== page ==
If he be thankful for small benefits, it shows that he weighs men’s minds, and their trash.—Bacon.
To err is human; to forgive, divine.—Pope.
With exception of the “and then,” the “and there,” and the still less significant and so,” they constitute all his connections.—Coleridge.
141.An adjective is a word joined to a noun or other substantive word or expression, to describe it or to limit its application.
Classes of adjectives.
142.Adjectives are divided into four classes:—
(1) Descriptive adjectives, which describe by expressing qualities or attributes of a substantive.
(2) Adjectives of quantity, used to tell how many things are spoken of, or how much of a thing.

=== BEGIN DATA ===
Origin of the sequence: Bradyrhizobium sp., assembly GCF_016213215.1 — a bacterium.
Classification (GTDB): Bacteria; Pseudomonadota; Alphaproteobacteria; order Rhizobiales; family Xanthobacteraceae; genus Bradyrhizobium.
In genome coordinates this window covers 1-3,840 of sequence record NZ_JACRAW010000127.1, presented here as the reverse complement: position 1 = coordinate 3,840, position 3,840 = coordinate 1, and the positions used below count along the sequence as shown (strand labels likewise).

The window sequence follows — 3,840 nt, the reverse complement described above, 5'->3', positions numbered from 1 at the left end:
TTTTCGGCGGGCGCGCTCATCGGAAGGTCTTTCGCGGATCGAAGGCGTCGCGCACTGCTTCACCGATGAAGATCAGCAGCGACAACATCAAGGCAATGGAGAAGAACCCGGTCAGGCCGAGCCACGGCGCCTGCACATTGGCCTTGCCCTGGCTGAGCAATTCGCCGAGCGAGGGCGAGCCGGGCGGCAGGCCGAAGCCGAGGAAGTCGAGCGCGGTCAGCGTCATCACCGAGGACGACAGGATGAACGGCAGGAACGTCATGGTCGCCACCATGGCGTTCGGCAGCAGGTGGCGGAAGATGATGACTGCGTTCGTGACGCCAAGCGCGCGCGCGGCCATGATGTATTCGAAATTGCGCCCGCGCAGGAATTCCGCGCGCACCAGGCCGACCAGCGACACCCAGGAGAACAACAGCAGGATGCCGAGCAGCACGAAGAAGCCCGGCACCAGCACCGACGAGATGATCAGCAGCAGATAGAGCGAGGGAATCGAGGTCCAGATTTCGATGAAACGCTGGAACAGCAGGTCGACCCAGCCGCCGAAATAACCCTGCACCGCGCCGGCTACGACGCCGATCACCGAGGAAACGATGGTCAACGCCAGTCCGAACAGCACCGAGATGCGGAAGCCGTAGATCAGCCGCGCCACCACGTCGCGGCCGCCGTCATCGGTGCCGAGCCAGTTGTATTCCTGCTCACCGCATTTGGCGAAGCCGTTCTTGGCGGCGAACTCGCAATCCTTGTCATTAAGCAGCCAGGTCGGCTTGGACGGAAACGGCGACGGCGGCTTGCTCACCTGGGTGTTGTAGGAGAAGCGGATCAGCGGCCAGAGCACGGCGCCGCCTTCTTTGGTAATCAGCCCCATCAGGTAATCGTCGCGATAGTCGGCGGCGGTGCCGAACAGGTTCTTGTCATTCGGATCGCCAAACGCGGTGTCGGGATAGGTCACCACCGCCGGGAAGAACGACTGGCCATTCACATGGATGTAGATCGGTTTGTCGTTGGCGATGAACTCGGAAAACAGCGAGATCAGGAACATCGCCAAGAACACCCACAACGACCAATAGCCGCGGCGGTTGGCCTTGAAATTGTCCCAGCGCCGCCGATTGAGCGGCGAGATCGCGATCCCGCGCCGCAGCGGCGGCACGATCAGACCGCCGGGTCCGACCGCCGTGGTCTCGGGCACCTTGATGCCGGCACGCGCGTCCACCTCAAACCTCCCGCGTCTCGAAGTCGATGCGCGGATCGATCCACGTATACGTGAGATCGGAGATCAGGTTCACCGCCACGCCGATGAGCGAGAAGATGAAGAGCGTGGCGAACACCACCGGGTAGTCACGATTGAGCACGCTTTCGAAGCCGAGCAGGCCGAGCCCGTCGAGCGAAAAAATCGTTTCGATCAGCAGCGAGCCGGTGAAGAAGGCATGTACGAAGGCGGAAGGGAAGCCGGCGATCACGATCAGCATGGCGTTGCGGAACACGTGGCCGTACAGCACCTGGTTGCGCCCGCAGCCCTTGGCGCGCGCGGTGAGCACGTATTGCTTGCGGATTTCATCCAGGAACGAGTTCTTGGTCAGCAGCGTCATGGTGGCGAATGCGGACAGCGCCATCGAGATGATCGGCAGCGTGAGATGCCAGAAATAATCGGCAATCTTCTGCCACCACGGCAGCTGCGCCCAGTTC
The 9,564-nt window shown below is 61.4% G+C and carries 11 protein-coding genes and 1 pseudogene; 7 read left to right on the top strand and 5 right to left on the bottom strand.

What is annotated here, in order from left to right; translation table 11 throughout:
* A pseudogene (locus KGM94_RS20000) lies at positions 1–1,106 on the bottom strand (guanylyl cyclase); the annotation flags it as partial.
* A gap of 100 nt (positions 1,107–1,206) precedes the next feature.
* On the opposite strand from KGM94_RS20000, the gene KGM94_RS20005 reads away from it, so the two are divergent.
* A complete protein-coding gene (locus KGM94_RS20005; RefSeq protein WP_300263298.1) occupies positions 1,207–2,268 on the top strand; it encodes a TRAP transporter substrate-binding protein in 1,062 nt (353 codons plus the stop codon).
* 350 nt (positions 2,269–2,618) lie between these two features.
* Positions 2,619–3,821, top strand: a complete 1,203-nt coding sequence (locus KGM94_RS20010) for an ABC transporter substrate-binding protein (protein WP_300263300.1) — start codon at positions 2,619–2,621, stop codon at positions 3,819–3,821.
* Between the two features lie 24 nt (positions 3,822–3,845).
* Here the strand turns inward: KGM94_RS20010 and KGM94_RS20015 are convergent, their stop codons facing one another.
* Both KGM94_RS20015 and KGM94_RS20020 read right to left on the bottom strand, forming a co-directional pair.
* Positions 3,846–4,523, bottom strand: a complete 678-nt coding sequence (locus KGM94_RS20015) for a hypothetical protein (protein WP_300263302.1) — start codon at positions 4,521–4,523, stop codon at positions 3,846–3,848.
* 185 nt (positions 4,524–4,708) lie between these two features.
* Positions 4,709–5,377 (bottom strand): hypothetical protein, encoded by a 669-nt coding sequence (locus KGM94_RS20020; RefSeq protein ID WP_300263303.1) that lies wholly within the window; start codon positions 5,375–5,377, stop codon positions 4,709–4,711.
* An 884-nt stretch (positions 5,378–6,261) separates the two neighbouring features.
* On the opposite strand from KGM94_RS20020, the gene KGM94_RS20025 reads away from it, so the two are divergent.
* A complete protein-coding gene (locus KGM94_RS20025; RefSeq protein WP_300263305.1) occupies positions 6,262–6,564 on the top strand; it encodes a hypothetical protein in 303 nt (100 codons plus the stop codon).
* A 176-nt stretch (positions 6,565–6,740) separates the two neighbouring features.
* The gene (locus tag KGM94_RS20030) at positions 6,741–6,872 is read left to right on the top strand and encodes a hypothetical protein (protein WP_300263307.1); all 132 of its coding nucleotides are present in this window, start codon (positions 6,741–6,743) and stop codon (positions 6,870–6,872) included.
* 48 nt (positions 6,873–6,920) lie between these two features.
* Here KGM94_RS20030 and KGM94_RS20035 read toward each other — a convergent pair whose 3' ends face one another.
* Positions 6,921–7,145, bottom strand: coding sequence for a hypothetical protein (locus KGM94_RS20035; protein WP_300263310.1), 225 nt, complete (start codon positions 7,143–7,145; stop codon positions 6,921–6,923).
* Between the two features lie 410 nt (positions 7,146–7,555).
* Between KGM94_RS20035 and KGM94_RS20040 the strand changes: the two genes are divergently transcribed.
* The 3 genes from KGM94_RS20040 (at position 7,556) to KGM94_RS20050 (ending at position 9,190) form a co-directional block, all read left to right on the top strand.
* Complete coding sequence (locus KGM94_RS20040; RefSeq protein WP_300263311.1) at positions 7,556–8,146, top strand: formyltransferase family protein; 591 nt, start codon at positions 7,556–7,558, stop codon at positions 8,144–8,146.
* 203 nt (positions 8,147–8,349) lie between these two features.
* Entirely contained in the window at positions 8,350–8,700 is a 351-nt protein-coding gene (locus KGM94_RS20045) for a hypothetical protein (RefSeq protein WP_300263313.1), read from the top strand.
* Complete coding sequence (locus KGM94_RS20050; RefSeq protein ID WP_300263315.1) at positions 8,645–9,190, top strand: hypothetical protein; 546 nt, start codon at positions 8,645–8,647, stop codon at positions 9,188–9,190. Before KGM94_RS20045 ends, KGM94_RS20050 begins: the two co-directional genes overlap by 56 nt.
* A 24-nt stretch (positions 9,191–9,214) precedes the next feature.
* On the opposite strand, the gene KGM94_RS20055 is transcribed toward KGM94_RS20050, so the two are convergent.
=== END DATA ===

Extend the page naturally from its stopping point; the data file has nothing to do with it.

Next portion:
(3) Demonstrative adjectives, pointing out particular things.
(4) Pronominal adjectives, words primarily pronouns, but used adjectively sometimes in modifying nouns instead of standing for them. They include relative and interrogative words.
143.This large class includes several kinds of words:—
(1) SIMPLE ADJECTIVES expressing quality; such as safe, happy, deep, fair, rash, beautiful, remotest, terrible, etc.
(2) COMPOUND ADJECTIVES, made up of various words thrown together to make descriptive epithets. Examples are, “Heaven-derived power,” “this life-givingbook,” “his spirit wrapt and wonder-struck,” “ice-cold water,” “half-dead traveler,” “unlooked-for burden,” “next-door neighbor,” “ivory-handled pistols,” “the cold-shudder-inspiring Woman in White.”
(3) PROPER ADJECTIVES, derived from proper nouns; such as, “an old English manuscript,” “the Christian pearl of charity,” “the well-curb had a Chinese roof,” “the Roman writer Palladius.”